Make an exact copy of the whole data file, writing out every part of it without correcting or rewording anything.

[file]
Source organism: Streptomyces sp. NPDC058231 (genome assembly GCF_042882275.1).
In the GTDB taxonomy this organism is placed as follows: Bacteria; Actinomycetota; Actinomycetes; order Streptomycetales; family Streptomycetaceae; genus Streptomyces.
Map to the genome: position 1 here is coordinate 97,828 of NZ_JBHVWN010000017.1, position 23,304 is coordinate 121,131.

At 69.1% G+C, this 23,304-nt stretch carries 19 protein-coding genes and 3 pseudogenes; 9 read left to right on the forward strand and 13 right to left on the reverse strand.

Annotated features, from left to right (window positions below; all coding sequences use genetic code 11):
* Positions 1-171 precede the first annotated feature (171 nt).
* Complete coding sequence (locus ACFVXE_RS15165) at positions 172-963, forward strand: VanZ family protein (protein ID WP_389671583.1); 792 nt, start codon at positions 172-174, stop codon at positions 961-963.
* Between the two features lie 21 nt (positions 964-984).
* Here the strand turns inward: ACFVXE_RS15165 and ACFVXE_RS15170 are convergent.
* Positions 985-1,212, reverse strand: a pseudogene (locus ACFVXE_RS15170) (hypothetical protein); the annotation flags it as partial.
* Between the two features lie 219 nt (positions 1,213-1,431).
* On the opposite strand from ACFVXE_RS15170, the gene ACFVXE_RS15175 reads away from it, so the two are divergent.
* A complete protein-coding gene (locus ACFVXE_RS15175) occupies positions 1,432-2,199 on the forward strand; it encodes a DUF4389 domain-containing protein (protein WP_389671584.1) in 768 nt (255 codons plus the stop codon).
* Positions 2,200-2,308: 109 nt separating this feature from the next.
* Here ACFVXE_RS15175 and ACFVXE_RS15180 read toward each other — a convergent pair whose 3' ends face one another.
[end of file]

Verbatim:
Source organism: Streptomyces sp. NPDC058231 (genome assembly GCF_042882275.1).
In the GTDB taxonomy this organism is placed as follows: Bacteria; Actinomycetota; Actinomycetes; order Streptomycetales; family Streptomycetaceae; genus Streptomyces.
Map to the genome: position 1 here is coordinate 97,828 of NZ_JBHVWN010000017.1, position 23,304 is coordinate 121,131.

At 69.1% G+C, this 23,304-nt stretch carries 19 protein-coding genes and 3 pseudogenes; 9 read left to right on the forward strand and 13 right to left on the reverse strand.

Annotated features, from left to right (window positions below; all coding sequences use genetic code 11):
* Positions 1-171 precede the first annotated feature (171 nt).
* Complete coding sequence (locus ACFVXE_RS15165) at positions 172-963, forward strand: VanZ family protein (protein ID WP_389671583.1); 792 nt, start codon at positions 172-174, stop codon at positions 961-963.
* Between the two features lie 21 nt (positions 964-984).
* Here the strand turns inward: ACFVXE_RS15165 and ACFVXE_RS15170 are convergent.
* Positions 985-1,212, reverse strand: a pseudogene (locus ACFVXE_RS15170) (hypothetical protein); the annotation flags it as partial.
* Between the two features lie 219 nt (positions 1,213-1,431).
* On the opposite strand from ACFVXE_RS15170, the gene ACFVXE_RS15175 reads away from it, so the two are divergent.
* A complete protein-coding gene (locus ACFVXE_RS15175) occupies positions 1,432-2,199 on the forward strand; it encodes a DUF4389 domain-containing protein (protein WP_389671584.1) in 768 nt (255 codons plus the stop codon).
* Positions 2,200-2,308: 109 nt separating this feature from the next.
* Here ACFVXE_RS15175 and ACFVXE_RS15180 read toward each other — a convergent pair whose 3' ends face one another.